Roses to our editor Matt Treyvaud for this nugget of info, but he demanded that I type it up due to my past obsession with similar topics:
Many people are starting to notice that Johnny’s Jimusho maintains a bewilderingly-unfriendly attitude towards media companies’ usage of its star talents’ images online. (An example here.) Basically, Johnny’s Jimusho makes a lot of money selling official pictures of its boy stars as 3″x5″ photos (“bromides”) and is super paranoid that kids may print out pics on the web for their walls and collections, thus instantly destroying the entire monopoly boy band market. So we have this bizarre situation where Johnny’s tarento are represented photographically in television shows, but cannot be represented photographically on the show’s website. As we know, the internet in Japan is dangerous and must be approached with utmost caution. (I recommend that newspapers do not start their own websites: band together with two others and give it a shot. But avoid RSS!)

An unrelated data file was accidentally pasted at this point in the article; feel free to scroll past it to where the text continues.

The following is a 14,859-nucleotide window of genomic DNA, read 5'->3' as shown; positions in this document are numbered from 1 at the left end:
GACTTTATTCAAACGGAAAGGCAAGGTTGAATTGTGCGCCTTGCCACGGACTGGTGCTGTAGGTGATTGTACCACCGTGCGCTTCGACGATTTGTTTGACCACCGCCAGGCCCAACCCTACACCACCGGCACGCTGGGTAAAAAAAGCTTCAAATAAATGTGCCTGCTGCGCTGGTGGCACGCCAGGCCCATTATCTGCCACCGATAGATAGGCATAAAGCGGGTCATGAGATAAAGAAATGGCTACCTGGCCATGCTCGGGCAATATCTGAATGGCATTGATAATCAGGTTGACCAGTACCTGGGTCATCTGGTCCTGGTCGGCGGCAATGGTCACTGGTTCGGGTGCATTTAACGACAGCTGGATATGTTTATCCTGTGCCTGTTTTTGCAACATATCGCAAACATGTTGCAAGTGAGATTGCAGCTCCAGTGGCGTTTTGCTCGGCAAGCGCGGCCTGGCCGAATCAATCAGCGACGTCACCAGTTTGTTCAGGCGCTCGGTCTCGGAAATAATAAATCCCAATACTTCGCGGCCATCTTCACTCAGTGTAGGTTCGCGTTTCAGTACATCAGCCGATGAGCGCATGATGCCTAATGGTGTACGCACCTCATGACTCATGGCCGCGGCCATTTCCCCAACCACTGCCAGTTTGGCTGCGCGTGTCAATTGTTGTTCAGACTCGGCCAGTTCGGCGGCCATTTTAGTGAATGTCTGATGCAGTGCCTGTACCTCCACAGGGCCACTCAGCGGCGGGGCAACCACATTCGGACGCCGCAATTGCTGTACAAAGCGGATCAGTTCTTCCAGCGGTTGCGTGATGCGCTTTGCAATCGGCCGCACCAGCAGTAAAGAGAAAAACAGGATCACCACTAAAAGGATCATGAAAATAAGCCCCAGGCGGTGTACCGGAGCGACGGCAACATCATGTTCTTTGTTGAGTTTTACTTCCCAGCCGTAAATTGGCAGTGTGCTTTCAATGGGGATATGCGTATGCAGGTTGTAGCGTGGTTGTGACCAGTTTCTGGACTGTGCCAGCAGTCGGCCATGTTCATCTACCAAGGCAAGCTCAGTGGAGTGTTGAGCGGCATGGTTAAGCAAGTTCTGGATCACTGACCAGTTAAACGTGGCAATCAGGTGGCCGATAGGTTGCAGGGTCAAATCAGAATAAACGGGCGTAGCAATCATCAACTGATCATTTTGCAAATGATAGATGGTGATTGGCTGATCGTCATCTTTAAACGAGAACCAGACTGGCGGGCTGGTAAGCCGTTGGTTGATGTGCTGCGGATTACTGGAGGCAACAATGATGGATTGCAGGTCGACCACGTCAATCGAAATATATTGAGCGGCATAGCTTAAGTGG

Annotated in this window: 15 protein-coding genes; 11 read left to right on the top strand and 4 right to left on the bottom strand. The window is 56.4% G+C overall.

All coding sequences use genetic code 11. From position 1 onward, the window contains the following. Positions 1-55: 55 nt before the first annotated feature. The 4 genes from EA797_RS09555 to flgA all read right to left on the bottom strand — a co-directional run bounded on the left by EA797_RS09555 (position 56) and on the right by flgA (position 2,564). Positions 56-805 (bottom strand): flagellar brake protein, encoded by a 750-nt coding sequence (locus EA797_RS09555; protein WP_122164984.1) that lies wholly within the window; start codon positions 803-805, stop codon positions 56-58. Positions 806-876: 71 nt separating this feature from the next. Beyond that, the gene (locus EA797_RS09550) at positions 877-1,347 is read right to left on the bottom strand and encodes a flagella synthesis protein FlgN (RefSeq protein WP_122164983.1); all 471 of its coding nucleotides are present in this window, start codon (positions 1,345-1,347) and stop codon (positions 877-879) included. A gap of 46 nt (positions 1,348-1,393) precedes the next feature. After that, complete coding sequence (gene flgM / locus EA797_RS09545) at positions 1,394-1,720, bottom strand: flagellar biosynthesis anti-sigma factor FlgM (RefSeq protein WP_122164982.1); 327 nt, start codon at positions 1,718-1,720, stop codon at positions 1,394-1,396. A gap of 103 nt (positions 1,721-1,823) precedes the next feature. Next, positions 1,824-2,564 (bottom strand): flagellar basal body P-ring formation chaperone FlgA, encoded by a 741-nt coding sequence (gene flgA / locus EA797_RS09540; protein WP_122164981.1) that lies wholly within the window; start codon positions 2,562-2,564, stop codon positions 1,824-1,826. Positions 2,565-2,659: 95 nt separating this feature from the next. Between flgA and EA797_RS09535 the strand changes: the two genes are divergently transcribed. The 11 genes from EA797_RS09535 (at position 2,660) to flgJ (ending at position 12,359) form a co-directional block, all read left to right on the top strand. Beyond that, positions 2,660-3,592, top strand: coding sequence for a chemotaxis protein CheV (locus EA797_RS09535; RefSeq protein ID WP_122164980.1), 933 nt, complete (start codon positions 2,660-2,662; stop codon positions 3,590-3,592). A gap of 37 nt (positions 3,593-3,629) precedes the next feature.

Enter an unlikely compromise: Johnny’s has decided it’s okay to allow “photograph-like pictures” for website promotion. (Johnny Kitagawa is most likely a big fan of Chuck Close.) But oddly, these “photograph-like pictures” tend to look exactly like a first-grader’s experiment with Adobe Photoshop filters. Check out the guy at the bottom right in this show promo shot. Maybe the storyline concerns a fresh-face youth discriminated against after a sudden bout of Low-Rez Syndrome (aka Sudden Pixilation Affliction).
Another silly example: the TBS drama Sasaki Fusai. Koyuki is looking okay, but Inagaki Goro’s got the low-rez blues.
My advice for Johnny’s: buy a printer, try to print out any normal web-ready 72 dpi image, and then bask in the terrible quality of the printing. The entire Japanese entertainment industry thinks computers can do what they do in this scene from Pretty in Pink. Sometimes we think tactical brilliance is behind iron fist tactics, but in this case, seems like it’s just paranoia born from gross ignorance.